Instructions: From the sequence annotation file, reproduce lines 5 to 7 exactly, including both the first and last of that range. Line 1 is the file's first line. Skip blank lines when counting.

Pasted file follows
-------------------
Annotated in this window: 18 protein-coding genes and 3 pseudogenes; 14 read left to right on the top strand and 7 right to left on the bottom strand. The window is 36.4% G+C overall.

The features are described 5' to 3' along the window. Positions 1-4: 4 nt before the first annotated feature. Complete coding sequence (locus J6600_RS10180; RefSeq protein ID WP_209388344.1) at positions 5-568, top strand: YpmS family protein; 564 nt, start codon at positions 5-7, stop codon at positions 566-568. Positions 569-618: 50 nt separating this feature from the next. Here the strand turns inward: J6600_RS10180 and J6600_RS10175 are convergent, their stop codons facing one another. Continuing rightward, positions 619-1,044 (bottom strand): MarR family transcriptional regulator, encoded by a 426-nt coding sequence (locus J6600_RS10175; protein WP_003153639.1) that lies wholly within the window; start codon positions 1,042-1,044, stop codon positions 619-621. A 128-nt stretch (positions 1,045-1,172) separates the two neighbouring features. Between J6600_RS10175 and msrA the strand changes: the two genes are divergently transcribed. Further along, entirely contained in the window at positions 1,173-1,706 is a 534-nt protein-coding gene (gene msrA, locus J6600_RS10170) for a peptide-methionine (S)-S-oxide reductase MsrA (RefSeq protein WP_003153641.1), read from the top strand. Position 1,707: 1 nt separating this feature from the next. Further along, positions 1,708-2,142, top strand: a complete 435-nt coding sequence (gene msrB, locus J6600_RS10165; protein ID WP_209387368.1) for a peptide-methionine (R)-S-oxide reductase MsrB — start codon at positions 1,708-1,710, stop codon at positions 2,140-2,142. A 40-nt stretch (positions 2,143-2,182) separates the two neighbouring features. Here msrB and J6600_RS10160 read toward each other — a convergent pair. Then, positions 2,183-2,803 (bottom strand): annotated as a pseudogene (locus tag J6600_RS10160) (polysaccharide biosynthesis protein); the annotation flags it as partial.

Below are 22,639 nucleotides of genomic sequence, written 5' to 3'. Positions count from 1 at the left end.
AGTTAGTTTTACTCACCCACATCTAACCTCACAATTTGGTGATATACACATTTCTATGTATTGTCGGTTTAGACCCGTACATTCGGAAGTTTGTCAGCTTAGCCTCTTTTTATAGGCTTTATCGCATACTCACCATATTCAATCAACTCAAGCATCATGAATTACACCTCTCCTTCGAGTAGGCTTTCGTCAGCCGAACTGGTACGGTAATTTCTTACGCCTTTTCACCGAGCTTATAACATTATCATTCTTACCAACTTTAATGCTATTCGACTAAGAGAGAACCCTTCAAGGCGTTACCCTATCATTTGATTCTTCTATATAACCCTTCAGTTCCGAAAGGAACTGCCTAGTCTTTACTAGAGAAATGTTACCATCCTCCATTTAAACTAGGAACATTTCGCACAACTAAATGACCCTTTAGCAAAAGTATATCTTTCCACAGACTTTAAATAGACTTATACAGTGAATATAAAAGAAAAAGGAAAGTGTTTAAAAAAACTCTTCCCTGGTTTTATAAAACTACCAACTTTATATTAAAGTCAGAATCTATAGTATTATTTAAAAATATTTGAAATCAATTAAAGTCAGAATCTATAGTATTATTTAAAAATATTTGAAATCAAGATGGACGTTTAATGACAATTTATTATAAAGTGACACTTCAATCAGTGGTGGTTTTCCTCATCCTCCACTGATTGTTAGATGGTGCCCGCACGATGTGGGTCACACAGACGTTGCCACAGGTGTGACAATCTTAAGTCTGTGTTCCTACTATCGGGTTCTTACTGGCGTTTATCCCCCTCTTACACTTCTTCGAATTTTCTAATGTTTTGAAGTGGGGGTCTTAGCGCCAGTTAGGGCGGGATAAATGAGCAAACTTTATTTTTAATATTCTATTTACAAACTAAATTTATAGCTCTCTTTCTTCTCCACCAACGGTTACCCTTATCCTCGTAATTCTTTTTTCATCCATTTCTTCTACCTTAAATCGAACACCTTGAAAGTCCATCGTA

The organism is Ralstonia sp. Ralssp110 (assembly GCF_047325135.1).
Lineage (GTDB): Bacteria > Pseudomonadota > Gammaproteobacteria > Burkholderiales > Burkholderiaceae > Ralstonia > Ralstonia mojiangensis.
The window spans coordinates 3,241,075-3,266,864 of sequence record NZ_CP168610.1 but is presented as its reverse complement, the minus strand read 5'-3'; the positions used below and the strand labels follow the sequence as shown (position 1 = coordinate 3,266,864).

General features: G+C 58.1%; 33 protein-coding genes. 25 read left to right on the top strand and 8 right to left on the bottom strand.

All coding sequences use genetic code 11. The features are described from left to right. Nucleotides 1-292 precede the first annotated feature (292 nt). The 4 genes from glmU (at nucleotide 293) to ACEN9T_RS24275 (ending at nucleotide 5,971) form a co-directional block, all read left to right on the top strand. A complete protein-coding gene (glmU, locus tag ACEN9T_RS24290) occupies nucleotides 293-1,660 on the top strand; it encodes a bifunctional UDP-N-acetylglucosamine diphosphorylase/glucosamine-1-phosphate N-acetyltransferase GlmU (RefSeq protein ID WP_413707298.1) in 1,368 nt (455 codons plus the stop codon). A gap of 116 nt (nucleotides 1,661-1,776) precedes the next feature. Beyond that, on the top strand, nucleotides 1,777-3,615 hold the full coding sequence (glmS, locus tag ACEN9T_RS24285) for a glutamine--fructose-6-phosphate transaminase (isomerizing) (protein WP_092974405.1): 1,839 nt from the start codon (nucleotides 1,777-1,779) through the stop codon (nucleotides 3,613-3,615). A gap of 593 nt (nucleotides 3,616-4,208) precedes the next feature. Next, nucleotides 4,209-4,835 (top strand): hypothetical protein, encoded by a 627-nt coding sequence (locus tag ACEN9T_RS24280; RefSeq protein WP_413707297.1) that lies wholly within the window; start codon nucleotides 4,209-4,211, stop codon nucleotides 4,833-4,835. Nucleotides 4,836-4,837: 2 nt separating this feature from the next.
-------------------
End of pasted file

The organism is Ralstonia sp. Ralssp110 (assembly GCF_047325135.1).
Lineage (GTDB): Bacteria > Pseudomonadota > Gammaproteobacteria > Burkholderiales > Burkholderiaceae > Ralstonia > Ralstonia mojiangensis.
The window spans coordinates 3,241,075-3,266,864 of sequence record NZ_CP168610.1 but is presented as its reverse complement, the minus strand read 5'-3'; the positions used below and the strand labels follow the sequence as shown (position 1 = coordinate 3,266,864).